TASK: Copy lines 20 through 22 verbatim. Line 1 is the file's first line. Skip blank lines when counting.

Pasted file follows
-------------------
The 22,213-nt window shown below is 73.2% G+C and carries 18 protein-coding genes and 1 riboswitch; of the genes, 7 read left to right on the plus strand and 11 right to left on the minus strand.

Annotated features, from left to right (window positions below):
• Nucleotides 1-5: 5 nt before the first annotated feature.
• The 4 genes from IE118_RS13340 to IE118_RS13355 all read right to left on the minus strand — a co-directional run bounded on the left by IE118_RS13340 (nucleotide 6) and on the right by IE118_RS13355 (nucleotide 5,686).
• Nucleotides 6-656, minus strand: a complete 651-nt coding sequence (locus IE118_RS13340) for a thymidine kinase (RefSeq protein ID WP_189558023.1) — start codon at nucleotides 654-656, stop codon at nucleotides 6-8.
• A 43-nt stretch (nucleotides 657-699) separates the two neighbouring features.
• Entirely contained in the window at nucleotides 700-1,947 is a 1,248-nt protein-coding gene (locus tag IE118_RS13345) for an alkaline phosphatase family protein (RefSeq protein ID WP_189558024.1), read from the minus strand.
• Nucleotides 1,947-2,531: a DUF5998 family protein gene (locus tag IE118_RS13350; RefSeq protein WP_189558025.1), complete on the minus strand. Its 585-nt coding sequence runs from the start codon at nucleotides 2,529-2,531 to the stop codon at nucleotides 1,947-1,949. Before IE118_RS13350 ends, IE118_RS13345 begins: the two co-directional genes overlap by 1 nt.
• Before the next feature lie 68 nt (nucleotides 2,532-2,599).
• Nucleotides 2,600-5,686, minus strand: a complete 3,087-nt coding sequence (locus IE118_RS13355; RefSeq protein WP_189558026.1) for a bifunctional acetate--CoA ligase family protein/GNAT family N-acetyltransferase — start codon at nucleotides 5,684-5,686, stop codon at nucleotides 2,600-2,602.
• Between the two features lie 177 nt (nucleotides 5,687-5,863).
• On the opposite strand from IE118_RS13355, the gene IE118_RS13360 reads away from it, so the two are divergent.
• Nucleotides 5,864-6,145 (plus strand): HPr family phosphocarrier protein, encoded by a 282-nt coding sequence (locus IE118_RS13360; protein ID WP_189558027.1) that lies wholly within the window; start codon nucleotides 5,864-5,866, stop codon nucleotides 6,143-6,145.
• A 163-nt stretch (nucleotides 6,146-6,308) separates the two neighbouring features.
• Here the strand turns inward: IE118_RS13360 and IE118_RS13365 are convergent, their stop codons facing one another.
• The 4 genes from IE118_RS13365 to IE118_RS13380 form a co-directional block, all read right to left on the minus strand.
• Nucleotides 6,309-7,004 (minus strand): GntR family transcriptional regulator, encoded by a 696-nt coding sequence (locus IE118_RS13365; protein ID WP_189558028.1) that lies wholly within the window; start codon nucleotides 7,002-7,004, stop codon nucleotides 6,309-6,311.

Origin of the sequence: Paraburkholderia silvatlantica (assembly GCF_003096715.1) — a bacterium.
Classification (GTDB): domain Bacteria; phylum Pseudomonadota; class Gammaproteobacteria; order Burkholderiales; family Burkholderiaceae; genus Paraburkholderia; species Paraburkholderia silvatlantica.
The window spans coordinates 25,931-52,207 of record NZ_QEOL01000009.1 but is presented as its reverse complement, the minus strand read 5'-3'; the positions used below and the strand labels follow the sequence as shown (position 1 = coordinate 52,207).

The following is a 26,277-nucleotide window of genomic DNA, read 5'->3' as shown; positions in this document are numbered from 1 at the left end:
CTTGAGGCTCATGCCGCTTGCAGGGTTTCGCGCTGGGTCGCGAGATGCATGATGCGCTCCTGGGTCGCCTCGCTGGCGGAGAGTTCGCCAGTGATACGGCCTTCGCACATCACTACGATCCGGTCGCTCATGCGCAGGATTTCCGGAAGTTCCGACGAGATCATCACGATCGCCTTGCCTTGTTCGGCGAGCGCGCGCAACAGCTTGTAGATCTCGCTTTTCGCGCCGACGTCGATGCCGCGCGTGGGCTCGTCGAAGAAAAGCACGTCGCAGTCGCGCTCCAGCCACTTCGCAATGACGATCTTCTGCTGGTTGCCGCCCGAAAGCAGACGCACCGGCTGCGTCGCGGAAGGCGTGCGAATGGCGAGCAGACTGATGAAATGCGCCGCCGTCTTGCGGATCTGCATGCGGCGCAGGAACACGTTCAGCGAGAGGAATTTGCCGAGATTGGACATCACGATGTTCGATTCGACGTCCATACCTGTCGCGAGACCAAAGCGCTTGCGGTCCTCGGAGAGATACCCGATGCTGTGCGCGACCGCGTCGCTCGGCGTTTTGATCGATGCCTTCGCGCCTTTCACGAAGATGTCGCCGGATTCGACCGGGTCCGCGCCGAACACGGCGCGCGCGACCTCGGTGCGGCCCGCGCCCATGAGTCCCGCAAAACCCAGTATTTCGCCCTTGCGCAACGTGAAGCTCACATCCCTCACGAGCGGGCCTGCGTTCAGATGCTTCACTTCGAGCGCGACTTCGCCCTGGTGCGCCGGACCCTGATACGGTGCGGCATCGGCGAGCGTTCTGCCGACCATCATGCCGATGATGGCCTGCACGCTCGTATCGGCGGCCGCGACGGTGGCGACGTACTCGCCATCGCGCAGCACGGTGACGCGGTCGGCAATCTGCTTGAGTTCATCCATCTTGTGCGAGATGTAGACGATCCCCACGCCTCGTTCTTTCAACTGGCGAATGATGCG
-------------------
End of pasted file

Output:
The window spans coordinates 25,931-52,207 of record NZ_QEOL01000009.1 but is presented as its reverse complement, the minus strand read 5'-3'; the positions used below and the strand labels follow the sequence as shown (position 1 = coordinate 52,207).

The following is a 26,277-nucleotide window of genomic DNA, read 5'->3' as shown; positions in this document are numbered from 1 at the left end:
CTTGAGGCTCATGCCGCTTGCAGGGTTTCGCGCTGGGTCGCGAGATGCATGATGCGCTCCTGGGTCGCCTCGCTGGCGGAGAGTTCGCCAGTGATACGGCCTTCGCACATCACTACGATCCGGTCGCTCATGCGCAGGATTTCCGGAAGTTCCGACGAGATCATCACGATCGCCTTGCCTTGTTCGGCGAGCGCGCGCAACAGCTTGTAGATCTCGCTTTTCGCGCCGACGTCGATGCCGCGCGTGGGCTCGTCGAAGAAAAGCACGTCGCAGTCGCGCTCCAGCCACTTCGCAATGACGATCTTCTGCTGGTTGCCGCCCGAAAGCAGACGCACCGGCTGCGTCGCGGAAGGCGTGCGAATGGCGAGCAGACTGATGAAATGCGCCGCCGTCTTGCGGATCTGCATGCGGCGCAGGAACACGTTCAGCGAGAGGAATTTGCCGAGATTGGACATCACGATGTTCGATTCGACGTCCATACCTGTCGCGAGACCAAAGCGCTTGCGGTCCTCGGAGAGATACCCGATGCTGTGCGCGACCGCGTCGCTCGGCGTTTTGATCGATGCCTTCGCGCCTTTCACGAAGATGTCGCCGGATTCGACCGGGTCCGCGCCGAACACGGCGCGCGCGACCTCGGTGCGGCCCGCGCCCATGAGTCCCGCAAAACCCAGTATTTCGCCCTTGCGCAACGTGAAGCTCACATCCCTCACGAGCGGGCCTGCGTTCAGATGCTTCACTTCGAGCGCGACTTCGCCCTGGTGCGCCGGACCCTGATACGGTGCGGCATCGGCGAGCGTTCTGCCGACCATCATGCCGATGATGGCCTGCACGCTCGTATCGGCGGCCGCGACGGTGGCGACGTACTCGCCATCGCGCAGCACGGTGACGCGGTCGGCAATCTGCTTGAGTTCATCCATCTTGTGCGAGATGTAGACGATCCCCACGCCTCGTTCTTTCAACTGGCGAATGATGCG